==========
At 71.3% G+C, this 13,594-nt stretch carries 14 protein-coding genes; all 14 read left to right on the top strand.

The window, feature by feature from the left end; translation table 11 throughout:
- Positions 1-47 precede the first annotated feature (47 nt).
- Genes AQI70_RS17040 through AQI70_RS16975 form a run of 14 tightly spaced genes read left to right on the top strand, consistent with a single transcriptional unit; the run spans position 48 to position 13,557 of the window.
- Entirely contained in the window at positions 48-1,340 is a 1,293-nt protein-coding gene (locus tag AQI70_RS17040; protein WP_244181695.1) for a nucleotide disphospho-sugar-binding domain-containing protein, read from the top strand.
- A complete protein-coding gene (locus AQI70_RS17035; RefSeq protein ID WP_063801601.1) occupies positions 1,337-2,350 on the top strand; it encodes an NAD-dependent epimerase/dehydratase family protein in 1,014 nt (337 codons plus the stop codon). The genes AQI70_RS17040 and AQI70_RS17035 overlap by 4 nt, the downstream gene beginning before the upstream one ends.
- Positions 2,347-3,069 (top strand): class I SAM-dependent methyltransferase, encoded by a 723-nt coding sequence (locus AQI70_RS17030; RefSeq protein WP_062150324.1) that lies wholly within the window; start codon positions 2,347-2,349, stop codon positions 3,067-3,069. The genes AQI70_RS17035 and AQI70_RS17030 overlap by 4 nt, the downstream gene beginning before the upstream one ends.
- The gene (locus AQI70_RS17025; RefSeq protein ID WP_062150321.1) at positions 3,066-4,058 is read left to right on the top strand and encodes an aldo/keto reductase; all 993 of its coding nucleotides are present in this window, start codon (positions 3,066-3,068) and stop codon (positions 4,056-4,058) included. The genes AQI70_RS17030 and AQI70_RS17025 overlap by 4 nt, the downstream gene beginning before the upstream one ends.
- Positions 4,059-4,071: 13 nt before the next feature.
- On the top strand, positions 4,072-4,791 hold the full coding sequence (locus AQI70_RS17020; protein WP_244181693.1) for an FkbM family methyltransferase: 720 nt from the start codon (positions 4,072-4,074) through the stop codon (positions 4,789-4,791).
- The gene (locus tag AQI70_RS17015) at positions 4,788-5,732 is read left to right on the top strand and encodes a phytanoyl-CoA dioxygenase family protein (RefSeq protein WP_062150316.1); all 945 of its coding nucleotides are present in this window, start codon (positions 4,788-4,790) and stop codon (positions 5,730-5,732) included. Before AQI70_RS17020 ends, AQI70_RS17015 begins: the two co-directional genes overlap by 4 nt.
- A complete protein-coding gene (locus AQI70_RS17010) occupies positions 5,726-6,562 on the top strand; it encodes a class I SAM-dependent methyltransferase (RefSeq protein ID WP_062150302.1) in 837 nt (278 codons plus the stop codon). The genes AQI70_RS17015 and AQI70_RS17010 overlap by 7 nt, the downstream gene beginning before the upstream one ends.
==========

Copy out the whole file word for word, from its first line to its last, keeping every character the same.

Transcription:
At 71.3% G+C, this 13,594-nt stretch carries 14 protein-coding genes; all 14 read left to right on the top strand.

The window, feature by feature from the left end; translation table 11 throughout:
- Positions 1-47 precede the first annotated feature (47 nt).
- Genes AQI70_RS17040 through AQI70_RS16975 form a run of 14 tightly spaced genes read left to right on the top strand, consistent with a single transcriptional unit; the run spans position 48 to position 13,557 of the window.
- Entirely contained in the window at positions 48-1,340 is a 1,293-nt protein-coding gene (locus tag AQI70_RS17040; protein WP_244181695.1) for a nucleotide disphospho-sugar-binding domain-containing protein, read from the top strand.
- A complete protein-coding gene (locus AQI70_RS17035; RefSeq protein ID WP_063801601.1) occupies positions 1,337-2,350 on the top strand; it encodes an NAD-dependent epimerase/dehydratase family protein in 1,014 nt (337 codons plus the stop codon). The genes AQI70_RS17040 and AQI70_RS17035 overlap by 4 nt, the downstream gene beginning before the upstream one ends.
- Positions 2,347-3,069 (top strand): class I SAM-dependent methyltransferase, encoded by a 723-nt coding sequence (locus AQI70_RS17030; RefSeq protein WP_062150324.1) that lies wholly within the window; start codon positions 2,347-2,349, stop codon positions 3,067-3,069. The genes AQI70_RS17035 and AQI70_RS17030 overlap by 4 nt, the downstream gene beginning before the upstream one ends.
- The gene (locus AQI70_RS17025; RefSeq protein ID WP_062150321.1) at positions 3,066-4,058 is read left to right on the top strand and encodes an aldo/keto reductase; all 993 of its coding nucleotides are present in this window, start codon (positions 3,066-3,068) and stop codon (positions 4,056-4,058) included. The genes AQI70_RS17030 and AQI70_RS17025 overlap by 4 nt, the downstream gene beginning before the upstream one ends.
- Positions 4,059-4,071: 13 nt before the next feature.
- On the top strand, positions 4,072-4,791 hold the full coding sequence (locus AQI70_RS17020; protein WP_244181693.1) for an FkbM family methyltransferase: 720 nt from the start codon (positions 4,072-4,074) through the stop codon (positions 4,789-4,791).
- The gene (locus tag AQI70_RS17015) at positions 4,788-5,732 is read left to right on the top strand and encodes a phytanoyl-CoA dioxygenase family protein (RefSeq protein WP_062150316.1); all 945 of its coding nucleotides are present in this window, start codon (positions 4,788-4,790) and stop codon (positions 5,730-5,732) included. Before AQI70_RS17020 ends, AQI70_RS17015 begins: the two co-directional genes overlap by 4 nt.
- A complete protein-coding gene (locus AQI70_RS17010) occupies positions 5,726-6,562 on the top strand; it encodes a class I SAM-dependent methyltransferase (RefSeq protein ID WP_062150302.1) in 837 nt (278 codons plus the stop codon). The genes AQI70_RS17015 and AQI70_RS17010 overlap by 7 nt, the downstream gene beginning before the upstream one ends.